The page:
We recently spoke to Brad Allsopp, WSP’s Global Technical Executive for Processing and Materials Handling; Rafid Morshedi, Associate Data Scientist/Engineer and Simon Blake, Maritime Lead, to get a better understanding of the opportunities that digital data can bring to mine operators.
“As organisations increasingly move towards embracing Environmental, Social, and Governance (ESG) principles, WSP has taken a Future Ready approach to the challenges facing the mining sector,” explains Brad. “Put simply, we’re helping organisations maximise the value of their data.
“The challenges confronting the mining sector today are not new or unique, but they are of increasing significance.
“Mine operators share the same mindset and aspirations as businesses in other industries, particularly when it comes to achieving a profitable and sustainable competitive advantage in their market.”
The importance of big data
On a daily basis, mining organisations capture vast amounts of data. It can play a critical role in improving operational efficiencies and reducing costs – but it’s how you use that data, combine it and interrogate it that really matters.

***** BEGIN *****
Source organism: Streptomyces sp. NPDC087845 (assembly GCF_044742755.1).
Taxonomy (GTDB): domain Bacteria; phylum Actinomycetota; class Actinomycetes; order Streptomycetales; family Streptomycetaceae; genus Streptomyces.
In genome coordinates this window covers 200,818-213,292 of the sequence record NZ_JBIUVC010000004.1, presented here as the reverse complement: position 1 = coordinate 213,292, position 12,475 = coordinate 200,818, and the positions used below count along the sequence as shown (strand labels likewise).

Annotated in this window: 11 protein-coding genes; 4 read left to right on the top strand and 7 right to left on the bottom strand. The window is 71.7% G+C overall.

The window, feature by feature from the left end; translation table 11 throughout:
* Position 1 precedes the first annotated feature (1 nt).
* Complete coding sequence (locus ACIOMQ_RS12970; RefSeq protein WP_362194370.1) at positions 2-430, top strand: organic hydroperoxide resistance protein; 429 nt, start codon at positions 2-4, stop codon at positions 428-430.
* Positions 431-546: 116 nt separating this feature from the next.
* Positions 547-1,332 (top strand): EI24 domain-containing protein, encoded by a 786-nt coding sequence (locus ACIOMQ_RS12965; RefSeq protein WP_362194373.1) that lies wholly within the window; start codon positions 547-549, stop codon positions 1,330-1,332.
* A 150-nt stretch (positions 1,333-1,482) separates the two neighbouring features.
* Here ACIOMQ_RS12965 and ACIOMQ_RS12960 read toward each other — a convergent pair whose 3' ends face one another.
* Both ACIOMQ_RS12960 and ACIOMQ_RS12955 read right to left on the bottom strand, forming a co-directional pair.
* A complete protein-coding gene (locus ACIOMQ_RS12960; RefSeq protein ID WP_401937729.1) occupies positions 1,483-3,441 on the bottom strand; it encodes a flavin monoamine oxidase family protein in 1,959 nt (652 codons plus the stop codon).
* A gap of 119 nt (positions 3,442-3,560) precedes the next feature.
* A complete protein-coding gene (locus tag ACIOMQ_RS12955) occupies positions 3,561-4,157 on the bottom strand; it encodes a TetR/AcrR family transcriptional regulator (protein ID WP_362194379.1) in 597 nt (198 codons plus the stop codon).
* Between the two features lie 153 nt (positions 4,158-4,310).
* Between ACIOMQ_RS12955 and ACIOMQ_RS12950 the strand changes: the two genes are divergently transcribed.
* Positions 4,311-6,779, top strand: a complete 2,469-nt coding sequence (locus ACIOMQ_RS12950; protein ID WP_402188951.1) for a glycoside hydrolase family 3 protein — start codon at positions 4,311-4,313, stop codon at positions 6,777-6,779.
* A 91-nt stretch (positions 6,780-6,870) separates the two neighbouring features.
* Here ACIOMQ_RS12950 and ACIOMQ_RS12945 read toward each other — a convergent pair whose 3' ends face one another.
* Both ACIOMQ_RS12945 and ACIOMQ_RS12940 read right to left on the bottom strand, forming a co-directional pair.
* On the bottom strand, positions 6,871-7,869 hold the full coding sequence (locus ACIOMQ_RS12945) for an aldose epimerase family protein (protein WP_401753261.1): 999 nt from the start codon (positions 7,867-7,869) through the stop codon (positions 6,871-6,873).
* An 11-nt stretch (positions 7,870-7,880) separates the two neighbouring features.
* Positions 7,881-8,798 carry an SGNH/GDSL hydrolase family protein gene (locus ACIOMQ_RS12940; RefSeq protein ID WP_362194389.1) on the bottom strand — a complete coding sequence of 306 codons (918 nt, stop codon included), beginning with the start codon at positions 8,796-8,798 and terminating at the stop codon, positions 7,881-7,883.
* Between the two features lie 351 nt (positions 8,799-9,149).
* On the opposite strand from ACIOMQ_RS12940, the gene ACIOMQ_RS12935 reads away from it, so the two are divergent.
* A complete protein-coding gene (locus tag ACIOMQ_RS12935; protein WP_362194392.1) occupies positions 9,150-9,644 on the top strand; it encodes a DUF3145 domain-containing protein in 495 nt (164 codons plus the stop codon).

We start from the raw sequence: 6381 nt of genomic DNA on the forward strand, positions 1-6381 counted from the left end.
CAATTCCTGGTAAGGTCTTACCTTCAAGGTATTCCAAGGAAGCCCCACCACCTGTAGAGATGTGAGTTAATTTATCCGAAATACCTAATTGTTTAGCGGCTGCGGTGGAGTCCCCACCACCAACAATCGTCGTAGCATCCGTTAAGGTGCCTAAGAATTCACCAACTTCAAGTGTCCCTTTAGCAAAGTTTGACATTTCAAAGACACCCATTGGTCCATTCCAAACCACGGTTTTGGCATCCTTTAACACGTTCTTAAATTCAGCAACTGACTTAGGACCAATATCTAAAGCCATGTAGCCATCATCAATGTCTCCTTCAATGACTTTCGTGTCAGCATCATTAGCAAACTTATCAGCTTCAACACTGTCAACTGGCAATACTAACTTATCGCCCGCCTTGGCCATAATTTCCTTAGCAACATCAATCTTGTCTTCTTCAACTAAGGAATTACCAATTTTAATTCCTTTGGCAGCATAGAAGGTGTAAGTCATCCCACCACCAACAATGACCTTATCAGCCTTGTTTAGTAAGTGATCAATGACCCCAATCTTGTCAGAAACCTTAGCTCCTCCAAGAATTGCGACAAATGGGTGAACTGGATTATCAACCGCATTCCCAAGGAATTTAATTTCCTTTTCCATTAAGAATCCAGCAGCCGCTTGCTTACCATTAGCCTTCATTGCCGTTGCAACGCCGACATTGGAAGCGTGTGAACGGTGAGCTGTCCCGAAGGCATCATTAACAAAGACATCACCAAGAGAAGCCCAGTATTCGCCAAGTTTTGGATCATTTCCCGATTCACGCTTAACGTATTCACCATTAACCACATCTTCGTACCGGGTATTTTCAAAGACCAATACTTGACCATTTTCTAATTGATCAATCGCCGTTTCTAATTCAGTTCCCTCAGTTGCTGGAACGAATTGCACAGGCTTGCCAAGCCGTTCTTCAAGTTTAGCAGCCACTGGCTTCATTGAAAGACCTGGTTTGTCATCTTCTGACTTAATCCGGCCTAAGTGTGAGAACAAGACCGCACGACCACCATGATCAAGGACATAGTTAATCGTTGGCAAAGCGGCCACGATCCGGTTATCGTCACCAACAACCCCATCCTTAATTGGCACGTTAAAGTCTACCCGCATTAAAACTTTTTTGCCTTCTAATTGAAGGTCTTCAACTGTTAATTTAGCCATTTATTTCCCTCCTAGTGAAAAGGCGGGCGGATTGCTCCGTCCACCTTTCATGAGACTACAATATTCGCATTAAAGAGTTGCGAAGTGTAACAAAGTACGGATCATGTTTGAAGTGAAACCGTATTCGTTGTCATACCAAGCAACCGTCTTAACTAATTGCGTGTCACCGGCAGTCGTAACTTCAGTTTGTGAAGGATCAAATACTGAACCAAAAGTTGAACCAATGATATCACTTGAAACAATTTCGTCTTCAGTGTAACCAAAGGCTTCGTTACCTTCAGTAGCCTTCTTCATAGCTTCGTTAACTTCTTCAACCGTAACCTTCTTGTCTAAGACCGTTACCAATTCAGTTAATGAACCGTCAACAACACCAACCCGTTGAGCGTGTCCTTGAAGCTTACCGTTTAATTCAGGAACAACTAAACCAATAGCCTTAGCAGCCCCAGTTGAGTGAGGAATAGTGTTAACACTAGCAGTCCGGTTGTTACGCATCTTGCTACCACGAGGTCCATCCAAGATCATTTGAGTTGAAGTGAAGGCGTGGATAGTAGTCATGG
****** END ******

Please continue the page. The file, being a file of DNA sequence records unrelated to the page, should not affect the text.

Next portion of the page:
For example, capturing and consolidating multiple data sets intelligently can help mine operators to predict market demand and optimise supply. More importantly that knowledge can be used to better manage equipment and optimise operations.
“Data loggers – devices that record and store the output of one or more sensors – yield large data sets which provide a great opportunity to unlock value, particularly in the coal chain,” explains Rafid.
“However, simply having an ability to process data on its own is insufficient. By combining a sound understanding of modern data analytics techniques with subject matter experts (that can ask the right questions), organisations can significantly increase profit margins.”
When data goes lean
Let’s take the coal chain as an example. It includes exploration; development; mining, processing, transport and logistics; waste management and disposal; and rehabilitation. All components must add value to achieve maximum return on investment. The decision-making process can be improved with data analytics across the production cycle.
“We have found that helping our clients implement lean principles in combination with advanced analytics is really powerful,” says Rafid.
“Lean techniques such as value stream mapping, non-productive time analysis, simulation modelling and benchmarking all add up to provide information about value-adding and non-value adding activities.